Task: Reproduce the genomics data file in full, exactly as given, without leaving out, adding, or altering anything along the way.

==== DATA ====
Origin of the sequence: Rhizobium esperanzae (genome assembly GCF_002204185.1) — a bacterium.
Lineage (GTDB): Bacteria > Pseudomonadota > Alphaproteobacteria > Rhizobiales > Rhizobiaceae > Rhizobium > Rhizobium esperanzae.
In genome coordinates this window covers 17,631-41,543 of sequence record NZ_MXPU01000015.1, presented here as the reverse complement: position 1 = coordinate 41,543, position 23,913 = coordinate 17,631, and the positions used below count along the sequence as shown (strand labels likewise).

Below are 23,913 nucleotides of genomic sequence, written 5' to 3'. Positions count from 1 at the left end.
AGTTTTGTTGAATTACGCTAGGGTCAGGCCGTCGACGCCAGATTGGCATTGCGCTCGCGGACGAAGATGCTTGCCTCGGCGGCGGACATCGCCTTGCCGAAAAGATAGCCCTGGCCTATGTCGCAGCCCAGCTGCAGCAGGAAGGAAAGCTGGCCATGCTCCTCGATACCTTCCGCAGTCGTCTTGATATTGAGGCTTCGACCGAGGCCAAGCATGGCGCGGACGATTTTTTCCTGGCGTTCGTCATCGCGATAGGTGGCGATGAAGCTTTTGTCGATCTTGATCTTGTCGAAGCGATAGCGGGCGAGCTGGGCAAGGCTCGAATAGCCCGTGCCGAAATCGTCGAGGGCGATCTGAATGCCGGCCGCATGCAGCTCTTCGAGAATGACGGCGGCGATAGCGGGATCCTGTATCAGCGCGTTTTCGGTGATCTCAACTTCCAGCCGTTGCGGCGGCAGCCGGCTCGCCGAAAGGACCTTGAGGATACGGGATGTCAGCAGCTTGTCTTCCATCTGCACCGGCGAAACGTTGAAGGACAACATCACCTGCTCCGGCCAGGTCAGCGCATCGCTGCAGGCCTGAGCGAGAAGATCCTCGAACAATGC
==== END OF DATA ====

Origin of the sequence: Rhizobium esperanzae (genome assembly GCF_002204185.1) — a bacterium.
Lineage (GTDB): Bacteria > Pseudomonadota > Alphaproteobacteria > Rhizobiales > Rhizobiaceae > Rhizobium > Rhizobium esperanzae.
In genome coordinates this window covers 17,631-41,543 of sequence record NZ_MXPU01000015.1, presented here as the reverse complement: position 1 = coordinate 41,543, position 23,913 = coordinate 17,631, and the positions used below count along the sequence as shown (strand labels likewise).

Below are 23,913 nucleotides of genomic sequence, written 5' to 3'. Positions count from 1 at the left end.
AGTTTTGTTGAATTACGCTAGGGTCAGGCCGTCGACGCCAGATTGGCATTGCGCTCGCGGACGAAGATGCTTGCCTCGGCGGCGGACATCGCCTTGCCGAAAAGATAGCCCTGGCCTATGTCGCAGCCCAGCTGCAGCAGGAAGGAAAGCTGGCCATGCTCCTCGATACCTTCCGCAGTCGTCTTGATATTGAGGCTTCGACCGAGGCCAAGCATGGCGCGGACGATTTTTTCCTGGCGTTCGTCATCGCGATAGGTGGCGATGAAGCTTTTGTCGATCTTGATCTTGTCGAAGCGATAGCGGGCGAGCTGGGCAAGGCTCGAATAGCCCGTGCCGAAATCGTCGAGGGCGATCTGAATGCCGGCCGCATGCAGCTCTTCGAGAATGACGGCGGCGATAGCGGGATCCTGTATCAGCGCGTTTTCGGTGATCTCAACTTCCAGCCGTTGCGGCGGCAGCCGGCTCGCCGAAAGGACCTTGAGGATACGGGATGTCAGCAGCTTGTCTTCCATCTGCACCGGCGAAACGTTGAAGGACAACATCACCTGCTCCGGCCAGGTCAGCGCATCGCTGCAGGCCTGAGCGAGAAGATCCTCGAACAATGC